Mental Models for Debugging Hard Problems

Good debugging skills come with a mix of intuition and some mental models on how to approach the problem. The former has no practical actionable steps because it comes from the experience of being exposed to many different problems and you just need to keep going on with your career and learning with every new debug. This blog post is about those mental models that will help you get rid of bugs faster.

First Principles Thinking

Start with the absolute truths about the problem. The idea is to break down the bug into its basic building blocks and then reason from there. Assuming the wrong things can lead you to lose hours down the wrong debugging path.

Scientific Method

Raise hypotheses and work towards validating or invalidating them, one by one.

This will prevent you from going down a path you’ve already tried just because you have no other ideas of what to do. This will also help you narrow the scope of your debugging which will make your google searches more specific and helpful.

Don't be lazy about validating any hypotheses because you think that it's not an important hypotheses to validate (or because it's too difficult). Go forward until you can be 100% sure and get rid of any doubt.

Know what you don’t know

There are four stages of competence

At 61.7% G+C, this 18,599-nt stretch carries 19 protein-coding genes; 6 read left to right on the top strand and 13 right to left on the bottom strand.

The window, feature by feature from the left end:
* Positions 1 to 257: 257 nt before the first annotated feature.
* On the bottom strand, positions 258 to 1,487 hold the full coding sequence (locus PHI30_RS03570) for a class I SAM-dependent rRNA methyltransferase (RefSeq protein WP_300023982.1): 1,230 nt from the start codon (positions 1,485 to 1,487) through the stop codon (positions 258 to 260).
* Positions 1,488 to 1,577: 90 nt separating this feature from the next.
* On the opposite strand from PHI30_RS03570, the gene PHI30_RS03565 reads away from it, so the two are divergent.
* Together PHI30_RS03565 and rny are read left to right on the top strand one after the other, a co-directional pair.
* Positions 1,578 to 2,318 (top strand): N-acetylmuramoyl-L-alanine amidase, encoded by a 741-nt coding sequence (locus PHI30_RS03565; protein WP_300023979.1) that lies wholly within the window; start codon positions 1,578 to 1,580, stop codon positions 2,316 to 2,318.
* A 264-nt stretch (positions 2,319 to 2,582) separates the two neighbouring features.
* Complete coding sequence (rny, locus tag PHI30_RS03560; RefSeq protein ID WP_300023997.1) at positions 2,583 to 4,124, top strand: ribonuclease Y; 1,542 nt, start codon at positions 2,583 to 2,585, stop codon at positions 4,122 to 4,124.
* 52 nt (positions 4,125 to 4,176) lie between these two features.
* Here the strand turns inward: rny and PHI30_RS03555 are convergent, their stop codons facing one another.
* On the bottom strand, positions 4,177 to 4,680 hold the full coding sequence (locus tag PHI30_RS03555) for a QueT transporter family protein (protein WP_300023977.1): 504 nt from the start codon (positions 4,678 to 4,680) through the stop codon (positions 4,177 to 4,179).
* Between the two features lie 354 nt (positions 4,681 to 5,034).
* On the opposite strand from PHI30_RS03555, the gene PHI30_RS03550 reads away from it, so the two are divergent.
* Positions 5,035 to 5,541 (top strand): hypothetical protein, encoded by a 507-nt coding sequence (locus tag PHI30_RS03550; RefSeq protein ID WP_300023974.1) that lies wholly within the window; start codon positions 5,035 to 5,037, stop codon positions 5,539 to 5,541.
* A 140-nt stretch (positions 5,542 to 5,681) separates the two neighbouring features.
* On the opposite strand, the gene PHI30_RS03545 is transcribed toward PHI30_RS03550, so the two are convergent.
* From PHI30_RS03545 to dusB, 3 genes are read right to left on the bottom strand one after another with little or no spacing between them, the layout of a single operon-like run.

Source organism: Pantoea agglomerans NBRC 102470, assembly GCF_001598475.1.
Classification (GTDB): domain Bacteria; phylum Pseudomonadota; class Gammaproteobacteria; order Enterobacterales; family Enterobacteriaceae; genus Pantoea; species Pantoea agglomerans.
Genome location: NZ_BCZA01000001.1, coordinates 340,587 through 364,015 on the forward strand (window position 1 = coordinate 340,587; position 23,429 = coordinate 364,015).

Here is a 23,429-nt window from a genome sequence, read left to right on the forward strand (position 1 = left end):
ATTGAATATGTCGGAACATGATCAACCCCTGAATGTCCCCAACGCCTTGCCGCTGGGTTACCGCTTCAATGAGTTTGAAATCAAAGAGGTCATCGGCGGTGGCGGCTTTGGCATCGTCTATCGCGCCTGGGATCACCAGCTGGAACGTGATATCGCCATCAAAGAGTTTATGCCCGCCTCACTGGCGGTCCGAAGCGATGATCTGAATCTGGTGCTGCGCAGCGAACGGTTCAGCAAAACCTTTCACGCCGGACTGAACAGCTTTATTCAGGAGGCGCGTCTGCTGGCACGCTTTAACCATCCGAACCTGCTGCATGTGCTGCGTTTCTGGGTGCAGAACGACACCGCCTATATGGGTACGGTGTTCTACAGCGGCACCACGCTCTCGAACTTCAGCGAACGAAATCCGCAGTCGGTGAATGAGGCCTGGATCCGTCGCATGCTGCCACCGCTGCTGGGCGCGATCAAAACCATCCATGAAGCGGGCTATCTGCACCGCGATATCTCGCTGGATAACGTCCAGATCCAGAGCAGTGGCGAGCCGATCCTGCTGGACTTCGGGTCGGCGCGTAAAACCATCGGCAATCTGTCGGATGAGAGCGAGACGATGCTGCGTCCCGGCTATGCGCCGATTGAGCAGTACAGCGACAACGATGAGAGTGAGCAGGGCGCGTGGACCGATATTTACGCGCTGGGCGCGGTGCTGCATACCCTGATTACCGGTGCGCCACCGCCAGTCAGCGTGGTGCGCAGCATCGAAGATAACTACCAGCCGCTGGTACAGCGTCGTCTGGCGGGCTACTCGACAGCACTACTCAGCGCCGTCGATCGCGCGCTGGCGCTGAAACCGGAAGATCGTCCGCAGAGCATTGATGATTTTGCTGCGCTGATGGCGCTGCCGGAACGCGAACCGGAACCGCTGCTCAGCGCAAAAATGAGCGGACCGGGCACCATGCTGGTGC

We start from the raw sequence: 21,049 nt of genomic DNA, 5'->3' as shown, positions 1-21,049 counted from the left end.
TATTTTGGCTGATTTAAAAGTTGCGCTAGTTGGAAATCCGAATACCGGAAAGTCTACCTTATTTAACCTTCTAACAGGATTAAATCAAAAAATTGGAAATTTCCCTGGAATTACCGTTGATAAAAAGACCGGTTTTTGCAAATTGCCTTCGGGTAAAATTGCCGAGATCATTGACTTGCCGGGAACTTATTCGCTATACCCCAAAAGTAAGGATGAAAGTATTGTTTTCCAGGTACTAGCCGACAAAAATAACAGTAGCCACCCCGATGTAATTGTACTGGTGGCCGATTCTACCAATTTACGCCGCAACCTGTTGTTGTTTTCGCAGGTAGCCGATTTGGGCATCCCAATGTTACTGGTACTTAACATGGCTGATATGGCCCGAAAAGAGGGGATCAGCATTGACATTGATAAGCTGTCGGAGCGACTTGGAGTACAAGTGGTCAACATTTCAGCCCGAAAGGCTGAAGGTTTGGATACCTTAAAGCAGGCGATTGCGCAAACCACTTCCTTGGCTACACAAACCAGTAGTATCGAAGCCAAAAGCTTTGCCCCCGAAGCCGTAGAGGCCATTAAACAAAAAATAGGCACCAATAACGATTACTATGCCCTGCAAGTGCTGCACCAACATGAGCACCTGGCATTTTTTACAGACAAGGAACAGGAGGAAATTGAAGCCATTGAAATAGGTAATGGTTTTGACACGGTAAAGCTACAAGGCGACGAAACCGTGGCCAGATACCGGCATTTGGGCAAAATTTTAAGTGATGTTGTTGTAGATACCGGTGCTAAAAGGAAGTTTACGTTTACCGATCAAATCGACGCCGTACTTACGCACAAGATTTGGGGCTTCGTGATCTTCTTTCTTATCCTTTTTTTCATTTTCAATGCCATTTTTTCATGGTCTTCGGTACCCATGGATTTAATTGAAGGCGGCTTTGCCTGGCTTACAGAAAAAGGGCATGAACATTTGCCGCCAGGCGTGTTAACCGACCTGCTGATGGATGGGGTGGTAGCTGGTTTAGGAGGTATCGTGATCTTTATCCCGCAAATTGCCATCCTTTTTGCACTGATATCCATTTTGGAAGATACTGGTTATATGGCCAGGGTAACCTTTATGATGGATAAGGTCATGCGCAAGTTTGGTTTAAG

Really hard problems in programming are a reflection of lack of knowledge (think “probably there is someone out there that would solve this in an instant’’) so it’s important to bring awareness about your own skill set. If you know you don’t fully understand one of the building blocks of your problem (Conscious incompetence), it’s a good strategy to take a step back and dive into learning about it.

You may be having difficulty solving a problem because you are not aware of the deficiencies in your skill set (Unconscious incompetence) and a mentor or an online forum can help you with that if you ask the right questions (What are the building blocks of this?) instead of just going for the solution.

Good communication when asking for help

Your communication when asking for help should be efficient, which means you communicate the most information with the least amount of words. This requires a lot of mental energy on your part but will increase the likelihood of getting help back (because it will require less energy on the helper part to understand what you’re asking).

You should describe all your hypotheses, the ones already validated/invalidated (and the steps you took for this) and the ones you’re still trying to validate.

Practical real life example

The problem

Release build of our react native ios app not building with success after upgrading from RN61.5 to RN63.4

First Principles — What I know is true for sure?

Scientific Method

What I don’t know and should get knowledge?

AWS Expert and Full-stack Javascript Developer

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